DNA computing, also known as molecular computing, is a new approach to massively parallel computation.The latest computer to come out of the University of Southern California isn‟t newsworthy for its small size or computational power. It‟s notable because it is made from DNA, the microscopic acids that reside in every cell and are responsible for all life. The DNA computer, which more closely resembles a biochemistry lab than a PC, was the first nonelectronic device-including the human mind to solve a logic problem with more than 1 million possible answers.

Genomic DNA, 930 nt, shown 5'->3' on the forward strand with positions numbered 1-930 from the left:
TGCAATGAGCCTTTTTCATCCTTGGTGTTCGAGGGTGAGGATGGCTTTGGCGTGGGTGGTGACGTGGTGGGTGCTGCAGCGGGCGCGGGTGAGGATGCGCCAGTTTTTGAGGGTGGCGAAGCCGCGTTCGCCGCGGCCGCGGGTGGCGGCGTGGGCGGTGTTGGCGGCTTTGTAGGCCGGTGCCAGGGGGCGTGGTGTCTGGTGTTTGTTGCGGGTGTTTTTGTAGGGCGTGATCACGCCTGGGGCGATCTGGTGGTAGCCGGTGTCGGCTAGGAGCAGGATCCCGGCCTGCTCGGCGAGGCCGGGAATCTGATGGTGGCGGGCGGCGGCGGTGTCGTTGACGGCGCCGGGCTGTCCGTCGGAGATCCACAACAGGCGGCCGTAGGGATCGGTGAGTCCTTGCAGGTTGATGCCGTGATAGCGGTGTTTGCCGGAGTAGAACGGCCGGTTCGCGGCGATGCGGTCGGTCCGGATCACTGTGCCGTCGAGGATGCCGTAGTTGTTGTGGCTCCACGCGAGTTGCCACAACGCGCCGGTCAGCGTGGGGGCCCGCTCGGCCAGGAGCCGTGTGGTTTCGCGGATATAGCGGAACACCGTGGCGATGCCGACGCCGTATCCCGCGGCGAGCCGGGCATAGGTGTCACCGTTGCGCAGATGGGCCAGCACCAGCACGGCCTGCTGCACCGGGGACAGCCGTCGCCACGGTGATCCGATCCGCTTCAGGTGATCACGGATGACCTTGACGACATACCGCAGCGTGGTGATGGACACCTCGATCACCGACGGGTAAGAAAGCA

Computers today all use binary codes - 1‟s and 0‟s or on‟s and off‟s. These codes are the basis for all possible calculations a computer is able to perform. DNA is actually quite similar to binary code. Each DNA strand is made up of some combination of A‟s, T‟s, C‟s and G‟s that act just like a computer‟s 1‟s and 0‟s. Furthermore, DNA copies, stores and parses information like a human hard drive and processor. “Inside the cell you have all the basic tools,” says Adleman. “It‟s just a matter of carrying out the computation.In November of 1994, Dr. Leonard Adleman wrote the first paper on DNA computing. In this paper, he found a way to solve the “Hamiltonian path problem,” which involves finding all the possible paths between a certain number of vertices. It is also known as the “traveling salesman problem.”